“It almost feels like a movie,” Mike Hadreas says of performing his often painfully personal early work as Perfume Genius. Those songs spoke of his experiences suffering from physical abuse, drug addiction and alienation as a queer young man growing up in Seattle. The themes on those records gave a voice to not only members of the LGBTIQ community, but more broadly to people anywhere who have experienced alienation. But things have changed for Hadreas. He's gone from a well respected indie artist to playing shows with Talking Heads founder David Byrne on his upcoming world tour.
“I don’t feel like the same person I did when I wrote those songs.”
To achieve the lushly rendered pop of his fourth album No Shape, Hadreas faced a daunting new challenge: how to write happiness, or something resembling it.
“I’ve always come from a darker place when I go into my room to write,” he says. “The first place I start is looking at ickier sides of my spirit, but it just didn’t feel as exciting or inspired as when I lightened up a little bit.
“I started writing songs that were warmer and a little more present, looking at the big picture of what’s going on around me … which is not so dark, you know? I wanted to write songs that were real and kind and thoughtful. Instead of going back to a darkness that’s pretty easy for me to conjure up.”
It was lead single Slip Away, a sweeping anthem with lithe vocal harmonies and a triumphant chorus that proved a watershed moment. “It was melodically super easy to write,” he says. “It had a really familiar, warm, poppy or catchy feeling, unlike anything I’d ever made. When I put lyrics to it I wanted it to have that same immediacy, I wanted it to be about what’s actually around me instead of mining my journals or overthinking things.”
The result was a love song describing a relationship quite different to the ones typically mined on the pop charts. “I’ve been with the same person for nine years – or 10 or eight, I don’t remember,” he ponders aloud of his relationship with longtime bandmate Alan Wyffels. “And usually people don’t write huge anthem-y, epic songs about being with someone after nine years. Usually it’s about the beginning or a really tragic ending. I wanted the songs, the melody, to be epic and big, and I wanted to put that same amount of energy onto our relationship.”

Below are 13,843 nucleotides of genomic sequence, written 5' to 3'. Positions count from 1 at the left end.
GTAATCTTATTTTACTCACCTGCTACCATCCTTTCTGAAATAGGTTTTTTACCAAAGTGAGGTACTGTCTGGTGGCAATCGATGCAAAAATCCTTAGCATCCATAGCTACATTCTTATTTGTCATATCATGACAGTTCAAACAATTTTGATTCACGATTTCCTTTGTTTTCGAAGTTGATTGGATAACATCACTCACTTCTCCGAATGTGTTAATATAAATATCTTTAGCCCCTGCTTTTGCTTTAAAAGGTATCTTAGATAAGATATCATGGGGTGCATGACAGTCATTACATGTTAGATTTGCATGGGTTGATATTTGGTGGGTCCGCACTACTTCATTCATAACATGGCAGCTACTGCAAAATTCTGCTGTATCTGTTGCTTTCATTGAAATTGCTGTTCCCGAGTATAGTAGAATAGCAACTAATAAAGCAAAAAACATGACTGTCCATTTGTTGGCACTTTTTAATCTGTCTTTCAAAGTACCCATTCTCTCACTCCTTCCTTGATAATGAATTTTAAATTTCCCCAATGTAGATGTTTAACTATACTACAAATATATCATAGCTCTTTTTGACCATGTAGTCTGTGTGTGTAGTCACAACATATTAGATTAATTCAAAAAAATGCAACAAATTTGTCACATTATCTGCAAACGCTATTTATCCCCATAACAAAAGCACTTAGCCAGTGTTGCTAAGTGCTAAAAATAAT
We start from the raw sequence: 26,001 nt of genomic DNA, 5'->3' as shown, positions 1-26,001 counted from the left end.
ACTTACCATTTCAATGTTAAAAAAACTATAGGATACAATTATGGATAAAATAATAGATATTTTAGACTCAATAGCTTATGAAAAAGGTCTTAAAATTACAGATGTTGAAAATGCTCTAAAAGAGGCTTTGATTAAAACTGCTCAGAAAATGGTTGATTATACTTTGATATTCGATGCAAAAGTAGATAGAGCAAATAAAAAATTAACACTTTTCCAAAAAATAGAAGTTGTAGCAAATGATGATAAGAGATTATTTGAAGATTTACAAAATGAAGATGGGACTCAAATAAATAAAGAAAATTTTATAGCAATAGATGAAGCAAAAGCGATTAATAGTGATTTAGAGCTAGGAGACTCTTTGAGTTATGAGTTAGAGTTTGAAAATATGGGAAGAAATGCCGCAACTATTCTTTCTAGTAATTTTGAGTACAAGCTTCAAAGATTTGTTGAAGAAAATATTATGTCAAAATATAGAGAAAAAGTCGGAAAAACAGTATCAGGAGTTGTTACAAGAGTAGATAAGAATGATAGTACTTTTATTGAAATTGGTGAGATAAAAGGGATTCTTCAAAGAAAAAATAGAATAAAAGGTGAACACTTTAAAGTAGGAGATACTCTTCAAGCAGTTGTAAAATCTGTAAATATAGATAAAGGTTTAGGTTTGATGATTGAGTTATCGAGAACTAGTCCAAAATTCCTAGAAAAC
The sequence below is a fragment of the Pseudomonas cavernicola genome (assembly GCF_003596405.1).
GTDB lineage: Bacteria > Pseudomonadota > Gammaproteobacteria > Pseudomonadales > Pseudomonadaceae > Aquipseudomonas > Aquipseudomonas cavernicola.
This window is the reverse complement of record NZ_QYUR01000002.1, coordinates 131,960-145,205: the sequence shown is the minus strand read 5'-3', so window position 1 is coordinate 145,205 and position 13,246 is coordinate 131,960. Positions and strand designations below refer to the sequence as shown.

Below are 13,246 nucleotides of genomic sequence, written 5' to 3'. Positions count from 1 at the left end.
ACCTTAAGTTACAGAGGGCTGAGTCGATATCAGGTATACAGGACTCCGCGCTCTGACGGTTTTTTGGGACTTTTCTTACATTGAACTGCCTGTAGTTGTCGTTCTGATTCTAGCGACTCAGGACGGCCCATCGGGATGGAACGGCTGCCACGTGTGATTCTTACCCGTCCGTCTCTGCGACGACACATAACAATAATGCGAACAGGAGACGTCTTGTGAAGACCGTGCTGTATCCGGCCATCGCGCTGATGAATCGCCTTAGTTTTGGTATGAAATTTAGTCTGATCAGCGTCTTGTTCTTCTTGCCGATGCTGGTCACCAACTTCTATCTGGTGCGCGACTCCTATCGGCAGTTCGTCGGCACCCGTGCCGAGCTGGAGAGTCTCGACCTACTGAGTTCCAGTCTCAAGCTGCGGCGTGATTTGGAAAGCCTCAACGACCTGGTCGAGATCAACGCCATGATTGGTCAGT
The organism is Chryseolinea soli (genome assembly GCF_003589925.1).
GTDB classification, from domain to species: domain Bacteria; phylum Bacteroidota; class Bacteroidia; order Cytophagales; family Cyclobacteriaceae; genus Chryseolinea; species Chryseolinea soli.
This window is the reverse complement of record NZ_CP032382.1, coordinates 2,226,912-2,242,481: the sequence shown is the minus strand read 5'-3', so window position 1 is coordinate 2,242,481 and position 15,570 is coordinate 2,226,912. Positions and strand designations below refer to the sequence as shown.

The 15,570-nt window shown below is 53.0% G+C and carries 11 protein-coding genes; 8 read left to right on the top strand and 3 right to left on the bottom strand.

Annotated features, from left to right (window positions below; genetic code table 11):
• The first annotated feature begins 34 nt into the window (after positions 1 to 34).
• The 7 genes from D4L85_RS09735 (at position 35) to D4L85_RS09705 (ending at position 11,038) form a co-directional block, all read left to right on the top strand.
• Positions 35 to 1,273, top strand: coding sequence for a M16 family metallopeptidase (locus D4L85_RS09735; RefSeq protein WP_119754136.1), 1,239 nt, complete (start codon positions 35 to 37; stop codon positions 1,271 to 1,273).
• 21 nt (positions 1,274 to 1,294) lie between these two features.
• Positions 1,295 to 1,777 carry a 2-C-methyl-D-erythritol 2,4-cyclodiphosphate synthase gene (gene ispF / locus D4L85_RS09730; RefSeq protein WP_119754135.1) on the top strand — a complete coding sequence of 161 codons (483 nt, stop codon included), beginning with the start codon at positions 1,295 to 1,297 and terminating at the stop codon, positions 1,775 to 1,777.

But the thing about writing songs that fill a glaring gap in the wider canon of pop music is that there are a whole lot of people out there waiting to finally hear a song that reflects their own truth and situation. Hadreas is still humbled to find fans around the world who find in his music the same escapism and empathy he once sought in artists such as Bjork and Elliott Smith. “To be honest, it’s kind of overwhelming, it would be overwhelming if it was just two people. You have to kind of detach from it, but I’m going to a new place every day, to a new city with new people [and] I don’t even know how to process it. [So] when I write songs, although they’re really personal, I write them for those people that I see. Maybe it’s too overwhelming to pay attention in the moment, but I keep it with me.”
Whether touring at home in America or in countries like Australia, anthemic tracks such as Slip Away and the defiantly queer Queen take on a new importance in the face of fresh attacks on LGBTIQ communities. “My shows feel a lot different now than they did,” he says of the past year. “They were always very celebratory, but it very much feels like everybody’s purposefully going and making this into a place where everyone can get rid of all that bullshit for an hour. It’s hard to find ways to do that now that don’t feel super avoidant or bad for you.”
Which means onstage at least, Hadreas is holding on to that earlier version of himself and the songs that guy wrote. “I’m still shaped by all of them, I still have complexes and weird ways of thinking that have not changed since I was 13,” he says. “Which is gross and embarrassing but true, and [now] some other people that are watching me are much closer to it. I think when I sing those songs they’re for everybody else now,” he says. “As much as they were therapy for me when I started.”
No Shape is out now
Wed February 28 – Chevron Gardens, Perth Festival
Fri March 2 – The Factory
Tue March 6 – The Zoo
Thu March 8 – The Palais, Adelaide Festival
Fri March 9 – Melbourne Recital Centre